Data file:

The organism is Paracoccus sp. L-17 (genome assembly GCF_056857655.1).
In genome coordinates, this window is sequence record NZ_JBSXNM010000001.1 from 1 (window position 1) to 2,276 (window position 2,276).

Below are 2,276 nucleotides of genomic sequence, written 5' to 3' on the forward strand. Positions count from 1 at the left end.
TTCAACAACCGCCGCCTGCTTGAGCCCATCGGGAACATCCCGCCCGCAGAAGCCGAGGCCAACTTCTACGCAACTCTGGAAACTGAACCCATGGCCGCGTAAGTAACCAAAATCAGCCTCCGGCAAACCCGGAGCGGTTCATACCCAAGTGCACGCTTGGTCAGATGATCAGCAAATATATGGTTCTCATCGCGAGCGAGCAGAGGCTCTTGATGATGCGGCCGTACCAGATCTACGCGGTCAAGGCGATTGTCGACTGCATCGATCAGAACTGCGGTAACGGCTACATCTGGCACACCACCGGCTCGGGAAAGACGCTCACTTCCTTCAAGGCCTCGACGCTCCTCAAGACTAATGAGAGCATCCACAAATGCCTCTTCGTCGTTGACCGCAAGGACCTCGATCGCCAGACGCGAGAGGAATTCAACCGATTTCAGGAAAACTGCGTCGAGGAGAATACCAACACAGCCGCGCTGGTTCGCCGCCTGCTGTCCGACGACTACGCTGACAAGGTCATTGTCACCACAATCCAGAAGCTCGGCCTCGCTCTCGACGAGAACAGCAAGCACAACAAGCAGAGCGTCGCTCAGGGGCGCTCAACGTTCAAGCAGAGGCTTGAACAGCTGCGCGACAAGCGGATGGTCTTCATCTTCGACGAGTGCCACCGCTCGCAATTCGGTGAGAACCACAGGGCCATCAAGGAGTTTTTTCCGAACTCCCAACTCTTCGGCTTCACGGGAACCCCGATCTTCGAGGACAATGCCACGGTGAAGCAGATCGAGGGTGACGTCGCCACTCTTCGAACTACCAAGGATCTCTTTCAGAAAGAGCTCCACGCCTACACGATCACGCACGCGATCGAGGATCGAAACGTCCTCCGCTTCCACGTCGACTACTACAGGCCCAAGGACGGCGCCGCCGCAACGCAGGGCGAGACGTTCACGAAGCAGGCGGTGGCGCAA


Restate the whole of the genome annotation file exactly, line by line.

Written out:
The organism is Paracoccus sp. L-17 (genome assembly GCF_056857655.1).
In genome coordinates, this window is sequence record NZ_JBSXNM010000001.1 from 1 (window position 1) to 2,276 (window position 2,276).

Below are 2,276 nucleotides of genomic sequence, written 5' to 3' on the forward strand. Positions count from 1 at the left end.
TTCAACAACCGCCGCCTGCTTGAGCCCATCGGGAACATCCCGCCCGCAGAAGCCGAGGCCAACTTCTACGCAACTCTGGAAACTGAACCCATGGCCGCGTAAGTAACCAAAATCAGCCTCCGGCAAACCCGGAGCGGTTCATACCCAAGTGCACGCTTGGTCAGATGATCAGCAAATATATGGTTCTCATCGCGAGCGAGCAGAGGCTCTTGATGATGCGGCCGTACCAGATCTACGCGGTCAAGGCGATTGTCGACTGCATCGATCAGAACTGCGGTAACGGCTACATCTGGCACACCACCGGCTCGGGAAAGACGCTCACTTCCTTCAAGGCCTCGACGCTCCTCAAGACTAATGAGAGCATCCACAAATGCCTCTTCGTCGTTGACCGCAAGGACCTCGATCGCCAGACGCGAGAGGAATTCAACCGATTTCAGGAAAACTGCGTCGAGGAGAATACCAACACAGCCGCGCTGGTTCGCCGCCTGCTGTCCGACGACTACGCTGACAAGGTCATTGTCACCACAATCCAGAAGCTCGGCCTCGCTCTCGACGAGAACAGCAAGCACAACAAGCAGAGCGTCGCTCAGGGGCGCTCAACGTTCAAGCAGAGGCTTGAACAGCTGCGCGACAAGCGGATGGTCTTCATCTTCGACGAGTGCCACCGCTCGCAATTCGGTGAGAACCACAGGGCCATCAAGGAGTTTTTTCCGAACTCCCAACTCTTCGGCTTCACGGGAACCCCGATCTTCGAGGACAATGCCACGGTGAAGCAGATCGAGGGTGACGTCGCCACTCTTCGAACTACCAAGGATCTCTTTCAGAAAGAGCTCCACGCCTACACGATCACGCACGCGATCGAGGATCGAAACGTCCTCCGCTTCCACGTCGACTACTACAGGCCCAAGGACGGCGCCGCCGCAACGCAGGGCGAGACGTTCACGAAGCAGGCGGTGGCGCAA